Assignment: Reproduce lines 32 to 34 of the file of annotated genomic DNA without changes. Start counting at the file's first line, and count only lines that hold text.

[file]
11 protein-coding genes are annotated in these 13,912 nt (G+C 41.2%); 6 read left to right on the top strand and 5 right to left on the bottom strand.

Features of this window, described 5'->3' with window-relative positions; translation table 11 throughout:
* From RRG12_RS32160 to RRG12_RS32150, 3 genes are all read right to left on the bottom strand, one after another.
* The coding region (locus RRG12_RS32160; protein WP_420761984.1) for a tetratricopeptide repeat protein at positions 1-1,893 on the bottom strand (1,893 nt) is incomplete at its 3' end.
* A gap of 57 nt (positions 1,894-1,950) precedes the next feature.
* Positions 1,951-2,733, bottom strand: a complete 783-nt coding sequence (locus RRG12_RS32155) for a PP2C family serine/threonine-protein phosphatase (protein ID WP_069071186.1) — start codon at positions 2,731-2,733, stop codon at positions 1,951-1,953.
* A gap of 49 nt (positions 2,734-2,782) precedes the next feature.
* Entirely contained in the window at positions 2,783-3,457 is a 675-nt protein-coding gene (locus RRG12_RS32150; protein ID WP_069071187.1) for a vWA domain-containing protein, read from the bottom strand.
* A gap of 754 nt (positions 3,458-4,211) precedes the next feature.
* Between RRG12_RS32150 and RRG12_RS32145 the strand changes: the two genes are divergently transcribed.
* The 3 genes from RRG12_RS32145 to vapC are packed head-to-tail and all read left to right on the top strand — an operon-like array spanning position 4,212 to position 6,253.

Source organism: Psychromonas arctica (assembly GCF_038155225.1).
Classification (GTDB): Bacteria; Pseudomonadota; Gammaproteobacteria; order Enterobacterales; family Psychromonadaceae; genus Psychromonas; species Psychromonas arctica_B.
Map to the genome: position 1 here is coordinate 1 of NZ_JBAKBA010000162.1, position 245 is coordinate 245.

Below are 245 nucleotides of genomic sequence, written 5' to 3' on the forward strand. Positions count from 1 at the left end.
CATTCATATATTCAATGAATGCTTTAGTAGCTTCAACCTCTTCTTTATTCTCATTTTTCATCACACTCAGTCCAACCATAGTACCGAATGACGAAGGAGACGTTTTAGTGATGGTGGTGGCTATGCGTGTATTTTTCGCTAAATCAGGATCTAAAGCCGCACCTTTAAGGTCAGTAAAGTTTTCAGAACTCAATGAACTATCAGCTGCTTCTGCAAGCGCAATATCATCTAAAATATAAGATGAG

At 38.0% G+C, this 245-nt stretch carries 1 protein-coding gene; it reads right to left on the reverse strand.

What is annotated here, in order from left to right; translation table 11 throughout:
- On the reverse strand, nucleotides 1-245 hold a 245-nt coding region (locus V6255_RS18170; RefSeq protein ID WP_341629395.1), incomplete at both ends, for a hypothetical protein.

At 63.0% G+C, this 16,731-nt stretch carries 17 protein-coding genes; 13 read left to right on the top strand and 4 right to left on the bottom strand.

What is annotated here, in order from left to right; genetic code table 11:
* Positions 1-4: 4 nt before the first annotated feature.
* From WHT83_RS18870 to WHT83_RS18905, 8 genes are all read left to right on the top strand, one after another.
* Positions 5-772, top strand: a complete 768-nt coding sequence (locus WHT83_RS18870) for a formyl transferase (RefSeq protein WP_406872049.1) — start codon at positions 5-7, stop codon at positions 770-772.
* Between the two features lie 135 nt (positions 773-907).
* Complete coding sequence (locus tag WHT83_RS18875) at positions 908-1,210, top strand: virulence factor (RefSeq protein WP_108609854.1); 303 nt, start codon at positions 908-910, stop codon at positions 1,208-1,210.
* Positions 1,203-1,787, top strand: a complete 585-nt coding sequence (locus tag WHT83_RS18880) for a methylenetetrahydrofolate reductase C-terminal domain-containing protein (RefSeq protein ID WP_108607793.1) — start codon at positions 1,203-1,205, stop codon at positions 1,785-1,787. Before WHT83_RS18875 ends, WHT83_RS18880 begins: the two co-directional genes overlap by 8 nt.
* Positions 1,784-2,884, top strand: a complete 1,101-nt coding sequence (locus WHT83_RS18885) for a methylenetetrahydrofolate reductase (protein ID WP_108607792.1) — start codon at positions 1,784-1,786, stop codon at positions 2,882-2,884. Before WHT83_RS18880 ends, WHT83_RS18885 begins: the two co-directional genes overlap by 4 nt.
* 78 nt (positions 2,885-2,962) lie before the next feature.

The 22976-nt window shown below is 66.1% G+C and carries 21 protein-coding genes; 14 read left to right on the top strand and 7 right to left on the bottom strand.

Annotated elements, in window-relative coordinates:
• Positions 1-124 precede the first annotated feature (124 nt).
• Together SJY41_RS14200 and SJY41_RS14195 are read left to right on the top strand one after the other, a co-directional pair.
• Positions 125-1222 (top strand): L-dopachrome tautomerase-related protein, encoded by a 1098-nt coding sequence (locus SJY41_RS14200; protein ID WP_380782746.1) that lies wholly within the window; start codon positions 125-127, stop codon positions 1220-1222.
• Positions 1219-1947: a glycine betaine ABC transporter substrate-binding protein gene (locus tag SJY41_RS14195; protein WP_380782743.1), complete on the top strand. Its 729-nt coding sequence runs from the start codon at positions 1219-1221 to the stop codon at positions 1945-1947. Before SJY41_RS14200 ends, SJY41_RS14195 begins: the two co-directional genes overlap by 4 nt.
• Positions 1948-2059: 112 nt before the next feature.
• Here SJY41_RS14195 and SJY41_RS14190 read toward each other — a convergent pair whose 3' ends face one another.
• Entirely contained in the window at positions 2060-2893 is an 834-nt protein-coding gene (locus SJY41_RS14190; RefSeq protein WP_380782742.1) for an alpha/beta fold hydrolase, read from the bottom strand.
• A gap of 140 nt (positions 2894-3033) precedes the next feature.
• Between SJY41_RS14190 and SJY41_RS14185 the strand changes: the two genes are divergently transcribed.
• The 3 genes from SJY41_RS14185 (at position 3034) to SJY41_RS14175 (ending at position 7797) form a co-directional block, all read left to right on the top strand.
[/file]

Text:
• Positions 1-124 precede the first annotated feature (124 nt).
• Together SJY41_RS14200 and SJY41_RS14195 are read left to right on the top strand one after the other, a co-directional pair.
• Positions 125-1222 (top strand): L-dopachrome tautomerase-related protein, encoded by a 1098-nt coding sequence (locus SJY41_RS14200; protein ID WP_380782746.1) that lies wholly within the window; start codon positions 125-127, stop codon positions 1220-1222.